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If I use radial basis function networks (RBFNs) for probability estimation by plugging the output of the RBFNs into the Logistic function are weights between 0 and 1 sufficient?

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No, if the weights are bounded then there will be a bound on the log odds ratio going into the logit function, and hence a bound on the range of probabilities that the model can predict. However in practice to get a 1 from the logit function you don't need an infinite log odds ratio, because of numerical precision issues.

I would imagine that positive weights is O.K., provided that the bias parameter is allowed to be negative.

However, if you want to estimate probabilities, you want to use something like kernel logistic regression, or build the logit into the training procedure rather than just tacking it onto a trained RBF network, see this paper by Ian Nabney for details.

Appologies if I have not understood the question properly.

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    $\begingroup$ I'm a bit confused. What the asker is doing, I think, is some kind of hierarchical model. First, they use RBFN to estimate some kind of network, then they use some kind of fitted values from that network as inputs to a ordinary logistic regression model. If the input to the logistic regression is bounded by {0,1}, it shouldn't strike us as weird. The Pearson Chi-Square test for 2 by 2 tables is just a score test for a logistic regression model adjusting for 0/1 exposure levels. Because the input is literally interpreted as a probability, we might scale the log-odds ratio for interpretation. $\endgroup$ – AdamO Dec 20 '11 at 18:23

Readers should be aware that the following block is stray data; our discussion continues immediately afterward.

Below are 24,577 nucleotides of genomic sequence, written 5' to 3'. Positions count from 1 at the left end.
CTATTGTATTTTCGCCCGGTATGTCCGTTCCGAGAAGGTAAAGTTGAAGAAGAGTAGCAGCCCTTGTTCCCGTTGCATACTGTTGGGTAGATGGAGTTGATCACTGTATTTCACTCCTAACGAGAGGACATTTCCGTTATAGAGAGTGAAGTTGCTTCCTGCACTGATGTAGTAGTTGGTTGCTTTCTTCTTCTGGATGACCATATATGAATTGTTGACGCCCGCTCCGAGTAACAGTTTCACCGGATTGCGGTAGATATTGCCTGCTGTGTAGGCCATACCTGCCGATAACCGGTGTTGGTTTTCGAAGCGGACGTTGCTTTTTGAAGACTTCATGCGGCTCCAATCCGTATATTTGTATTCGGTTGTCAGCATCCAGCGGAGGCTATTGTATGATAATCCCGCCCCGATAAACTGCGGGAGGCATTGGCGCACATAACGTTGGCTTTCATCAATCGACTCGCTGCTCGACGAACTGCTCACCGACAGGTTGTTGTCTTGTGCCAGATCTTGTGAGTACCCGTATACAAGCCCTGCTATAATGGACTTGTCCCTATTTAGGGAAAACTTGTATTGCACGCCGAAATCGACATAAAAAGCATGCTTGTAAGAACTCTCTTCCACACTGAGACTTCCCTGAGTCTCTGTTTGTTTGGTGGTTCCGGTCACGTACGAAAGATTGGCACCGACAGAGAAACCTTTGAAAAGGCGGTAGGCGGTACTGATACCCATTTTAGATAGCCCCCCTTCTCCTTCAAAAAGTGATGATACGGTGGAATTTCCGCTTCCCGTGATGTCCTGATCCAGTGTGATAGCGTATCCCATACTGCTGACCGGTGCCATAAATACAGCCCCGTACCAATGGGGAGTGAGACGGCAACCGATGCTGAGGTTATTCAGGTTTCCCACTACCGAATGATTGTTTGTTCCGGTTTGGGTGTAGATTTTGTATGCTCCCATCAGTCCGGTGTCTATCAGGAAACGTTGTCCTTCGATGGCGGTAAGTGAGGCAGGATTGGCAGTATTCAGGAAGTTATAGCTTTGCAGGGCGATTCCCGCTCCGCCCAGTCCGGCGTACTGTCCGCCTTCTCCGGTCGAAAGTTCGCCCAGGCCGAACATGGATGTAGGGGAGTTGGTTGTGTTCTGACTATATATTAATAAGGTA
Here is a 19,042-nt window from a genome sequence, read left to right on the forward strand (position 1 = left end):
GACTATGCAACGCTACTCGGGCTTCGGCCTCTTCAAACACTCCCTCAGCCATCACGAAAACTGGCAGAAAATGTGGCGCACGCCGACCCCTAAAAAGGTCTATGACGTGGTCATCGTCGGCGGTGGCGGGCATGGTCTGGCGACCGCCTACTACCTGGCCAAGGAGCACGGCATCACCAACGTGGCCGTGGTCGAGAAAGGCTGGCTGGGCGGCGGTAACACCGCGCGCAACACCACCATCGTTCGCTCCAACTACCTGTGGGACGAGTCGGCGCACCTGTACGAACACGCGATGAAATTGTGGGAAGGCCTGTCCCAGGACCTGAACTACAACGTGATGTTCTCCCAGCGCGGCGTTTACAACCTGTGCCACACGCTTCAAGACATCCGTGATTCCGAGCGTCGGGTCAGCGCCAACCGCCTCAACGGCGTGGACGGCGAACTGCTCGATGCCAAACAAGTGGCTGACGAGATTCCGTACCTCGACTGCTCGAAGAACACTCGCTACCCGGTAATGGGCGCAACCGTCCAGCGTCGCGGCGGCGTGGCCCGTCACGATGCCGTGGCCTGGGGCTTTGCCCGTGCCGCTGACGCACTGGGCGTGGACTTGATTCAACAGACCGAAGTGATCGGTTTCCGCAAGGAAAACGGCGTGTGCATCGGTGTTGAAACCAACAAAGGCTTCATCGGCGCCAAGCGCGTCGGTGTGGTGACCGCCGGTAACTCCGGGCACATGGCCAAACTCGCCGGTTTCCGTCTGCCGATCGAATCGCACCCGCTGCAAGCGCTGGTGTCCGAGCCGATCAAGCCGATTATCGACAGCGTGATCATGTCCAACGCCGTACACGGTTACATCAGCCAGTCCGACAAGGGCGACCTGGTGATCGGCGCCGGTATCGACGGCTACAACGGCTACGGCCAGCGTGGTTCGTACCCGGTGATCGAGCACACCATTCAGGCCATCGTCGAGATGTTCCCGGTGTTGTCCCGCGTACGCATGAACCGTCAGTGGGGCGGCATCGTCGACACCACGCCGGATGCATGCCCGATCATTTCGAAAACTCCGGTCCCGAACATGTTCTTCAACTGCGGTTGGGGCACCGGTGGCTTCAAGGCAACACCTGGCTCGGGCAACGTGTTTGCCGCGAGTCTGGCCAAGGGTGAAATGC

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    $\begingroup$ @Adam I am using an algorithm that adapts the parameters and structure of a RBFN and plugs its outputs into the en.wikipedia.org/wiki/Logistic_function to obtain probabilities whilst optimising the cross entropy. Looking at the function it makes sense to use weights between at least -6 and 6 to easily obtain probabilities between 0 and 1 without having to use several similar basis functions at the same place. $\endgroup$ – cs0815 Dec 21 '11 at 9:37

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